Restless legs syndrome, or RLS, is a neurological disorder characterized by unpleasant sensations in the legs and an uncontrollable urge to move when at rest in an effort to relieve these feelings. RLS sensations are often described by people as burning, creeping, tugging, or like insects crawling inside the legs. The most distinctive aspect of the condition is that lying down and trying to relax activates the symptoms. As a result, most people with RLS have difficulty falling asleep and staying asleep.
- Uncomfortable sensations in the legs, especially when sitting or lying down, accompanied by an irresistible urge to move about.
- Exhaustion and daytime fatigue.
- Inability to concentrate and to accomplish daily tasks
- Impaired memory
RLS occurs in both genders, although the incidence may be slightly higher in women. Although the syndrome may begin at any age, even as early as infancy, most patients who are severely affected are middle-aged or older. In addition, the severity of the disorder appears to increase with age. Older patients experience symptoms more frequently and for longer periods of time.
Currently, there is no single diagnostic test for RLS. The disorder is diagnosed clinically by evaluating the patient's history and symptoms. Physicians must rely largely on patients' descriptions of symptoms and information from their medical history, including past medical problems, family history, and current medications. Patients may be asked about frequency, duration, and intensity of symptoms as well as their tendency toward daytime sleep patterns and sleepiness, disturbance of sleep, or daytime function. The diagnosis is especially difficult with children because the physician relies heavily on the patient's explanations of symptoms, which, given the nature of the symptoms of RLS, can be difficult for a child to describe. The syndrome can sometimes be misdiagnosed as "growing pains" or attention deficit disorder.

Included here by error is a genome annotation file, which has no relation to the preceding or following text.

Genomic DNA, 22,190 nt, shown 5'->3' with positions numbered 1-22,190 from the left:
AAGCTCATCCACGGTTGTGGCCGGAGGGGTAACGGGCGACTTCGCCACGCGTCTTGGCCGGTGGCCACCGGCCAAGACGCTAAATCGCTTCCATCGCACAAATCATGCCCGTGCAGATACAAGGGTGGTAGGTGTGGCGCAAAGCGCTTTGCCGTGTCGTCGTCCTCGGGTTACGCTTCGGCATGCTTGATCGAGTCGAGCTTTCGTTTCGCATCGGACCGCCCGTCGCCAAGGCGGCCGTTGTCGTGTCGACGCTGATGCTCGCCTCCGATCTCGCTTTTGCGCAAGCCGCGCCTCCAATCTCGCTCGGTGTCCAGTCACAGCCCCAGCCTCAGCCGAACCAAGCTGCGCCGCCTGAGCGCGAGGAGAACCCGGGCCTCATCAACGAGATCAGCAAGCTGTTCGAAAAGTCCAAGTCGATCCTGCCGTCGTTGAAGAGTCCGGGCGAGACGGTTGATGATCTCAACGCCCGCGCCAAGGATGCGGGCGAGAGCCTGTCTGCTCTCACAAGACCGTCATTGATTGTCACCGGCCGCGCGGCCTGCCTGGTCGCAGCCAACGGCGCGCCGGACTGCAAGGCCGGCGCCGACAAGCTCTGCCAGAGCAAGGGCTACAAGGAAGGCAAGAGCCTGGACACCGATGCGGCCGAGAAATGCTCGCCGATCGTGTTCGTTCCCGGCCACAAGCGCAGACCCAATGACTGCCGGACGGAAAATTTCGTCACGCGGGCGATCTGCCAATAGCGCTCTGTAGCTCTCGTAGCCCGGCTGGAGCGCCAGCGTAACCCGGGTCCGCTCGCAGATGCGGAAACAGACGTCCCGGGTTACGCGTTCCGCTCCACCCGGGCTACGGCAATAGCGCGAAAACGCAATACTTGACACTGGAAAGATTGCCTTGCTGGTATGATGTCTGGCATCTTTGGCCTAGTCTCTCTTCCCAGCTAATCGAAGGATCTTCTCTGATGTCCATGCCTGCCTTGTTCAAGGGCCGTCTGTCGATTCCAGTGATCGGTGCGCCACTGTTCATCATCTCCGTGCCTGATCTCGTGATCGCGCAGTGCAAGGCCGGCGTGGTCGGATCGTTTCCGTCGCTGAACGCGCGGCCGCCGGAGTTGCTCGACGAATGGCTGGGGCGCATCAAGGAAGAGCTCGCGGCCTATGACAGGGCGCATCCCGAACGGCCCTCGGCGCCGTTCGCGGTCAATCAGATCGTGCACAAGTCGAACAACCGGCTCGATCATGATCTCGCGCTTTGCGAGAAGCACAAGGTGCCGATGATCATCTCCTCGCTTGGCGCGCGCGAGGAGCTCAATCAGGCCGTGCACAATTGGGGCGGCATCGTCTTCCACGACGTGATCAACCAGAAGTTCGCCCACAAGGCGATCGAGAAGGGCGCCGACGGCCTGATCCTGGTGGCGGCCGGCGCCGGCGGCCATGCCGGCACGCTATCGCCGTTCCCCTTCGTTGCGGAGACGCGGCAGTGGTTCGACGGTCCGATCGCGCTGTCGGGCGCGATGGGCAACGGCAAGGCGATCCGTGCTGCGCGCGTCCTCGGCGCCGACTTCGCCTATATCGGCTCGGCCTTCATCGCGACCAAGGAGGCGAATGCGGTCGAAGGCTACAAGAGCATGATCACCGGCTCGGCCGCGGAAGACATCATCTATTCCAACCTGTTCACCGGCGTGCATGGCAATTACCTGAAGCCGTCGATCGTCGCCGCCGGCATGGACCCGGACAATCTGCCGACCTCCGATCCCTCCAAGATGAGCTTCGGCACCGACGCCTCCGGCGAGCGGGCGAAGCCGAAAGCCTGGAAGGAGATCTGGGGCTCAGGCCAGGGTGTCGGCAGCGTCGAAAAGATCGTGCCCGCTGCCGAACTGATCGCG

RLS can be controlled by finding and treating the underlying associated medical condition, such as peripheral neuropathy or diabetes. For patients with idiopathic RLS, treatment is directed toward relieving symptoms. Studies also have shown that maintaining a regular sleep pattern can reduce symptoms. Some individuals, finding that RLS symptoms are minimized in the early morning, change their sleep patterns. Others have found that a program of regular moderate exercise helps them sleep better; on the other hand, excessive exercise has been reported by some patients to aggravate RLS symptoms. Taking a hot bath, massaging the legs, or using a heating pad or ice pack can help relieve symptoms in some patients. Physicians also may suggest a variety of medications to treat RLS, including dopaminergics, benzodiazepines (central nervous system depressants), opioids, and anticonvulsants. Unfortunately, no one drug is effective for everyone with RLS.
Treatment of Restless Legs Syndrome at Hopkins Children’s
Restless Legs Syndrome is diagnosed and treated by physicians and clinical staff at the Johns Hopkins Pediatric Sleep Center. For an evaluation at the sleep clinic at the Johns Hopkins Children’s Center, or for a sleep study at the sleep laboratory at the Mt. Washington Pediatric Hospital, please call 410-955-2035.